The Truth

  • There's always going to be the person who's more X than you. Fill in the blank.
    • Someone who appears to have it more figured out. Someone who got the promotion faster. Someone who simply makes you feel bad about yourself. You can either focus on their success and how you supposedly don't measure up, or you can focus on living your own life. The grass is always greener on the side fertilized with bullshit. We're all gonna die. Live while you can.
    • This can be really flippin’ hard though. I wrote the first draft of this article, then a few days later listened to a podcast that had me reeling from self-doubt. After listening to this young investor confidently discuss things like procrastination and finding your calling, I was convinced I was falling behind. I was panicking about my current path not being bold enough. Then I spoke with a friend who pointed out podcasts like this are essentially PR pieces designed to make people look like geniuses and that I alone get to decide what "enough" is in my life. I calmed down. Thanks homie. I include this anecdote because I think it’s hilariously ironic that after writing over 1000 words about not getting stuck in mental narratives and not comparing yourself to others, I fell in the same trap after hearing one polished interview. We all get knocked down sometimes.
  • A little bit of gratitude goes a long way (with mountains of scientific evidence backing this up)
    • I keep a weekly gratitude journal, spending just a few minutes each Monday writing a few sentences on two things I’m grateful for from the week before. Sometimes it’s people, relationships, chance occurrences, good weather, etc. Anything that brings a smile to my face. One time I wrote about the beautiful view out of the window in an airplane bathroom. I had never seen a window in an airplane bathroom before and thought it was magical. I had been grumpy during the entire flight until that little window brought some sunshine into my life.
  • What's in your head is just that: in your head.
    • Everything that's not directly in front of you, in this very moment that you're experiencing now, is just something you're thinking about. Nothing more. It's really easy to convince ourselves of things. We're not good enough. We're not successful enough. We're not trying hard enough. Says who? It's your life. You set the bar. Want to get better at recognizing the nature of your mind and thoughts? I like the 30 day mindfulness course on Sam Harris's app. I've done it twice. The first time I failed miserably. How do you fail at a mindfulness app? Good question for a future post...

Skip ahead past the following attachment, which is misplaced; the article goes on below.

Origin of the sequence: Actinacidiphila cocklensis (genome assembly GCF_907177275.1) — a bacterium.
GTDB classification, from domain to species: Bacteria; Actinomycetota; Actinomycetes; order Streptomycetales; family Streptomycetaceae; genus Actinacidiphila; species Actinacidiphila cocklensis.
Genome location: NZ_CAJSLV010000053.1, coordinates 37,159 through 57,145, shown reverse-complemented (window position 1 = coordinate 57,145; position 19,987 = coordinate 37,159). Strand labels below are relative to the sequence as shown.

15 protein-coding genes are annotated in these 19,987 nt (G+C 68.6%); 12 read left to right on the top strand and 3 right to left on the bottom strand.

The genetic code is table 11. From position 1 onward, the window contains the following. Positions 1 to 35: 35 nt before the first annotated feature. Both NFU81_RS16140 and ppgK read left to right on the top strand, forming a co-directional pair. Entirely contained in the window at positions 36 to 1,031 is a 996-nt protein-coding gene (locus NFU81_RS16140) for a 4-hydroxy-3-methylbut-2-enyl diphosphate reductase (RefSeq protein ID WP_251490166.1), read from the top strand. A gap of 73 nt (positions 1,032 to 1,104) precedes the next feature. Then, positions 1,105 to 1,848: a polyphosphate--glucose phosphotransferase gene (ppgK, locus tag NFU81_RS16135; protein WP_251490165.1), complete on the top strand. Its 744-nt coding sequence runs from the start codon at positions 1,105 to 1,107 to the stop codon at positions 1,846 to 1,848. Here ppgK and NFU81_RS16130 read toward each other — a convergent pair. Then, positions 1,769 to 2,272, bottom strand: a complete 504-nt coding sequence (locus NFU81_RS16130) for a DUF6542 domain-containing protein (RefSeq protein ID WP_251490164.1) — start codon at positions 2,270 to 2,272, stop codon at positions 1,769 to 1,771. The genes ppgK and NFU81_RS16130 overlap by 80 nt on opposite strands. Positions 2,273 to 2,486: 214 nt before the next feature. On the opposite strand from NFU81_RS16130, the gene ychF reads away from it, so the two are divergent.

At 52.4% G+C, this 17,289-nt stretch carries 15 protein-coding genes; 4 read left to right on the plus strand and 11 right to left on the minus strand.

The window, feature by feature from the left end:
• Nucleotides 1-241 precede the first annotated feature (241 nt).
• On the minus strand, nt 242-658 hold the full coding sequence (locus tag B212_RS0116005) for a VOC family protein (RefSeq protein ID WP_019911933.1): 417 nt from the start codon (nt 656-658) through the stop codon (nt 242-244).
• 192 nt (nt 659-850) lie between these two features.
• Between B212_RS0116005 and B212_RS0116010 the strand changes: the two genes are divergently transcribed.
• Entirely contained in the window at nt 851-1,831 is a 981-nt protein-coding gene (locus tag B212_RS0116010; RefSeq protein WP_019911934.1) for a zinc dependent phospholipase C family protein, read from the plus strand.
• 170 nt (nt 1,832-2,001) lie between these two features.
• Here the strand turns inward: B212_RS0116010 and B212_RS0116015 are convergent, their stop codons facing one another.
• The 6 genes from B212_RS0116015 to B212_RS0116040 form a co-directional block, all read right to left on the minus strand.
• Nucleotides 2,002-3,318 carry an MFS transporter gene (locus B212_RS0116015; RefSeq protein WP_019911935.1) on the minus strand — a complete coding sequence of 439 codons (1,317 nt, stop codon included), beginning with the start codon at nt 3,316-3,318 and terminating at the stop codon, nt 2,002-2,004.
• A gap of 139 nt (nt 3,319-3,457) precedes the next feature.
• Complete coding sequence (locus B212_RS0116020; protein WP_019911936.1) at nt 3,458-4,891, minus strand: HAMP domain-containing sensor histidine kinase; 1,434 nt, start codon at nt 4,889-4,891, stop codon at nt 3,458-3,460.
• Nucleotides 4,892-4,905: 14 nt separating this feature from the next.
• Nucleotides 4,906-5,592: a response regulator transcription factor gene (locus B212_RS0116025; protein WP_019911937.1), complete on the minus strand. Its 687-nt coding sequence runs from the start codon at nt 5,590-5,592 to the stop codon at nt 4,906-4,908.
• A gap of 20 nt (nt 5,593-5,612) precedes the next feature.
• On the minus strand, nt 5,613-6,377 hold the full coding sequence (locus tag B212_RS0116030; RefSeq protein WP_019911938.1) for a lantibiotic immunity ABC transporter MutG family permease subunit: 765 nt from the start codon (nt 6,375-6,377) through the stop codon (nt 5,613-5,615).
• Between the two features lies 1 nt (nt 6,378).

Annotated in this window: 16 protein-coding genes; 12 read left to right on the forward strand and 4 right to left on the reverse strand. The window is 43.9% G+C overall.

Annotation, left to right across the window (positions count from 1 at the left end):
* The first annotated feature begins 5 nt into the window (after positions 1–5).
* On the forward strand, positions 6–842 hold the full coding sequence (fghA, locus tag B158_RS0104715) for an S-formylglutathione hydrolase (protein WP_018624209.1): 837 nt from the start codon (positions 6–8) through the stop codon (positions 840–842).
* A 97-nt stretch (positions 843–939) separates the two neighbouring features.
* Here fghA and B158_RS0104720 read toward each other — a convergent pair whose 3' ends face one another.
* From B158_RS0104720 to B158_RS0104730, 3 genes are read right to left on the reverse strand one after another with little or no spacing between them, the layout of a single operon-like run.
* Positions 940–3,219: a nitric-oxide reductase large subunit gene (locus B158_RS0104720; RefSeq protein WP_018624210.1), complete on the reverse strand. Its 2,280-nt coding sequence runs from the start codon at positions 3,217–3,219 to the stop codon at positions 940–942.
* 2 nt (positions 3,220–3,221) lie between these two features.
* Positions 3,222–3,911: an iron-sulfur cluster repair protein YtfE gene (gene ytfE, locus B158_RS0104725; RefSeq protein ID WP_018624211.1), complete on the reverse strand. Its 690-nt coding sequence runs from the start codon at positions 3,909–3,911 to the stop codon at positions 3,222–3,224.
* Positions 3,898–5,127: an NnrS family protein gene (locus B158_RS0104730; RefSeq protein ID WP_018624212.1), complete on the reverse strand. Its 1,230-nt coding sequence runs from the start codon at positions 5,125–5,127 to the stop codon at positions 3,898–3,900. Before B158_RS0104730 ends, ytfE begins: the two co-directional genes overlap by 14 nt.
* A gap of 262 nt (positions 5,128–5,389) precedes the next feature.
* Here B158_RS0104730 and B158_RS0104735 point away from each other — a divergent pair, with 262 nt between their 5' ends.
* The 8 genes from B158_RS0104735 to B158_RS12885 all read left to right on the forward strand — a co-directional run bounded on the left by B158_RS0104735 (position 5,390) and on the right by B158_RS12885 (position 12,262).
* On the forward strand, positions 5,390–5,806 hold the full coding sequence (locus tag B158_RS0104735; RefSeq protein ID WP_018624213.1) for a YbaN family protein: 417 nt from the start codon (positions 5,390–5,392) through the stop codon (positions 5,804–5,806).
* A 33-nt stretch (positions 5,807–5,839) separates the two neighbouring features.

• No one is 100% confident at all times that they’re on the right path for their life.
    • Read that again, slower. Take a deep breath and read it once more. It's the most true thing I've ever written. But a lot of students and young professionals don't believe it. Yet. The sooner you recognize the truth there, the sooner you're out of the trap.

It's never just you

Last year, I took students out to dinner and witnessed a beautiful moment between two roommates. One of them opened up about his fears. They were similar to the ones covered in this post. The other roommate was stunned. He saw his friend as the model student: super involved in clubs, great grades, a whiz at time management, gunning for highly selective jobs, etc. He saw himself as confused, uncertain, anxious, lazy. He couldn't believe his friend was scared too. He had been comparing himself to his friend, assuming the other guy had it all figured out. They had been sleeping within mere feet of each other for months, but never were open about their feelings.

At the moment of truth, they almost cried. (Everyone wanted them to, but you can only ask so much of young men. Sigh.)

Bravery isn't the absence of fear. It's recognizing the fear and not letting it stop you.

Afraid to jump? Jump afraid.